GM Replacing Battery Modules On Recalled Chevy Bolts

Matt Posky
by Matt Posky
gm replacing battery modules on recalled chevy bolts

The Chevrolet Bolt has become the focus of negative attention following some fire incidents that were believed to be related to battery components. After two recalls, General Motors has decided to replace the battery modules of every model that could be impacted — rather than focusing on units with proven defects.

While it’s undoubtedly going to cost the company a fortune, this is probably the correct move. The implications of negative publicity stemming from repeat vehicle fires have a tendency to linger and be blown up to larger-than-life proportions. This is especially true if an automaker rushed that vehicle to market to better wrangle the segment. Just ask Ford about the Pinto if you’ve any doubts.

GM’s previous solution involved simply updating the software of all 2017-2019 model year Bolt EVs. However, one of those vehicles also caught fire and forced the automaker to double down on its recommendations to have Chevy customers park their cars outdoors a healthy distance from anything they might not want to see barbequed. Charging protocols were also issued, with owners being warned not to fully deplete the battery.

It also threw its supplier under the bus, citing South Korean manufacturer LG Chem’s Ochang facility in South Korea as having issued bunk hardware. Though LG has received additional criticism from other automakers who’ve used its batteries only to find themselves issuing fire-related recalls of their own (e.g. Hyundai).

The supplier has said it’s onboard to help General Motors to ensure recall efforts are carried swiftly and that the duo had jointly identified two manufacturing defects (claimed to be rare) that caused the fires. Those modules will no be replaced, without the need for the automaker to conduct an investigation of every vehicle. Customers can bring their vehicles to any GM service center for repairs, though it will need to be EV-certified to handle this particular recall.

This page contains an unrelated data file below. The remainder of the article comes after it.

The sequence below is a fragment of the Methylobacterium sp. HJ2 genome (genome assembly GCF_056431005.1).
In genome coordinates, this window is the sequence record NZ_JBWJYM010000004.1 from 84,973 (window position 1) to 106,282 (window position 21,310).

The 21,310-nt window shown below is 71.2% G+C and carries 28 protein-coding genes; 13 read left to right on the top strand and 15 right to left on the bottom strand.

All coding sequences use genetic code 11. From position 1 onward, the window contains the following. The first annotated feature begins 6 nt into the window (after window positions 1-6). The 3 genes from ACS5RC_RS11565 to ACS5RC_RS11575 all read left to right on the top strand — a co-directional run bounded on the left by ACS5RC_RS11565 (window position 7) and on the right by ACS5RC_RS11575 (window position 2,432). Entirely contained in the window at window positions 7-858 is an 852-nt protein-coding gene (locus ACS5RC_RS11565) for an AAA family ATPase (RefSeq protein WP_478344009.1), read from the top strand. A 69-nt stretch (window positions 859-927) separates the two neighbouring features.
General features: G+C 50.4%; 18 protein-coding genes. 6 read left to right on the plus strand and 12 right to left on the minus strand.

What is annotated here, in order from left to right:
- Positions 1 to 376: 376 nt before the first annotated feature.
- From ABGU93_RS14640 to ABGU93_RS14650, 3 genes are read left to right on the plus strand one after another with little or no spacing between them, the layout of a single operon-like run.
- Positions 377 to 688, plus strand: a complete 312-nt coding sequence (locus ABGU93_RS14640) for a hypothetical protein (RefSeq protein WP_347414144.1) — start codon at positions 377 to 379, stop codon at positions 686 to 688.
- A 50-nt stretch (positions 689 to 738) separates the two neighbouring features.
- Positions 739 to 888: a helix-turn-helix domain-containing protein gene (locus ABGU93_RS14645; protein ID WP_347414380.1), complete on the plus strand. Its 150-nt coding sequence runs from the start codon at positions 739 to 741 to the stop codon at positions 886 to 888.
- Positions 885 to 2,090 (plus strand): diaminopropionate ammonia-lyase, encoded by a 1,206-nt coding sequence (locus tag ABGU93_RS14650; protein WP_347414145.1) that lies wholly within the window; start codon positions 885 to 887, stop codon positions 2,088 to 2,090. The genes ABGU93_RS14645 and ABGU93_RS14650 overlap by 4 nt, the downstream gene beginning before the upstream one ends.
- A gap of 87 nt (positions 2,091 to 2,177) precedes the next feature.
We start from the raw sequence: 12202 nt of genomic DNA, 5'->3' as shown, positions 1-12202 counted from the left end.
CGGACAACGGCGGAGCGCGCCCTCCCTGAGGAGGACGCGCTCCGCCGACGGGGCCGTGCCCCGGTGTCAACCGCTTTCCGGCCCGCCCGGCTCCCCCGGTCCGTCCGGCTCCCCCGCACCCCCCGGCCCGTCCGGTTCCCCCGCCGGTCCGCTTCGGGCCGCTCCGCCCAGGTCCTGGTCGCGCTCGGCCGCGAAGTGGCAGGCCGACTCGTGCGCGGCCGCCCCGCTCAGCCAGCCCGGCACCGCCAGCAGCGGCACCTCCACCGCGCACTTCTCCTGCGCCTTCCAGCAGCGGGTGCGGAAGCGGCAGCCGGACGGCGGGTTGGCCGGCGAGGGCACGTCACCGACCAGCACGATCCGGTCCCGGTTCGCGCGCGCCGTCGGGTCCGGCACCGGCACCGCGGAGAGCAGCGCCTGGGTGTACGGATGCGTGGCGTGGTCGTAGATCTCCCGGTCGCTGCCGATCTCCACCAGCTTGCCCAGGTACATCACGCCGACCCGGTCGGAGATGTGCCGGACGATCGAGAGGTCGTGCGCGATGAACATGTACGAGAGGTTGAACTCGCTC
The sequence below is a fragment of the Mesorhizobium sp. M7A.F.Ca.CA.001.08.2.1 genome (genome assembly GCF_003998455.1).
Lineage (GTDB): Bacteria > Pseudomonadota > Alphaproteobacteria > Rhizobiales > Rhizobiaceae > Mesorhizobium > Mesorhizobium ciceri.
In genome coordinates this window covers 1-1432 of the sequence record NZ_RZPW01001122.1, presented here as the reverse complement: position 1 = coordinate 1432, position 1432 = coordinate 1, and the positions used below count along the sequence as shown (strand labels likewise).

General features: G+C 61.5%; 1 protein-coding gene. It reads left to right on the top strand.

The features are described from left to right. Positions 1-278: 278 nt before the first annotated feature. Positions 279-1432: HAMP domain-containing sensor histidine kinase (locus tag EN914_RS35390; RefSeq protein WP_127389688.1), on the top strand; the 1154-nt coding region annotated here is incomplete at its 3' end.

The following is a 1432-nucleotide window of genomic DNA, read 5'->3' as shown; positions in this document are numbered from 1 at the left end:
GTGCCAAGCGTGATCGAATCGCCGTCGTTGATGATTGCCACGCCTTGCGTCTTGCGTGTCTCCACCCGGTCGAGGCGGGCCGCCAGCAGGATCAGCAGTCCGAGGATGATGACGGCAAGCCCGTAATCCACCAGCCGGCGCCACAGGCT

In the meantime, it’s still recommending owners park their Bolts outdoors and charge them after each use to avoid having to keep them plugged in for longer than absolutely necessary. Ideally, the manufacturer doesn’t even want you to leave them unattended while charging. The software update is also supposed to be helpful, though it doesn’t seem to have been an effective remedy overall.

[Image: General Motors]

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  • Akear Akear on Aug 18, 2021

    Fortunately, GM does not sell a lot of these. As this happens Tesla pulls further ahead. With the exception of the Corvette and a few Cadillac sedans does GM produce anything that is desirable.

  • OzarksAccountant OzarksAccountant on Aug 19, 2021

    Subjective of course, but GM seems to be the poster child for recalls these days.

  • Jeffrey An all electric entry level vehicle is needed and as a second car I'm interested. Though I will wait for it to be manufactured in the states with US components eligible for the EV credit.
  • Bob65688581 Small by American standards, this car is just right for Europe, and probably China, although I don't really know, there. Upscale small cars don't exist in the US because Americans associate size and luxury, so it will have a tough time in the States... but again Europe is used to such cars. Audi has been making "small, upscale" since forever. As usual, Americans will miss an opportunity. I'll buy one, though!Contrary to your text, the EX30 has nothing whatsoever to do with the XC40 or C40, being built on a dedicated chassis.
  • Tassos Chinese owned Vollvo-Geely must have the best PR department of all automakers. A TINY maker with only 0.5-0.8% market share in the US, it is in the news every day.I have lost count how many different models Volvo has, and it is shocking how FEW of each miserable one it sells in the US market.Approximately, it sells as many units (TOTAL) as is the total number of loser models it offers.
  • ToolGuy Seems pretty reasonable to me. (Sorry)
  • Luke42 When I moved from Virginia to Illinois, the lack of vehicle safety inspections was a big deal to me. I thought it would be a big change.However, nobody drives around in an unsafe car when they have the money to get their car fixed and driving safely.Also, Virginia's inspection regimine only meant that a car was safe to drive one day a year.Having lived with and without automotive safety inspections, my confusion is that they don't really matter that much.What does matter is preventing poverty in your state, and Illinois' generally pro-union political climate does more for automotive safety (by ensuring fair wages for tradespeople) than ticketing poor people for not having enough money to maintain their cars.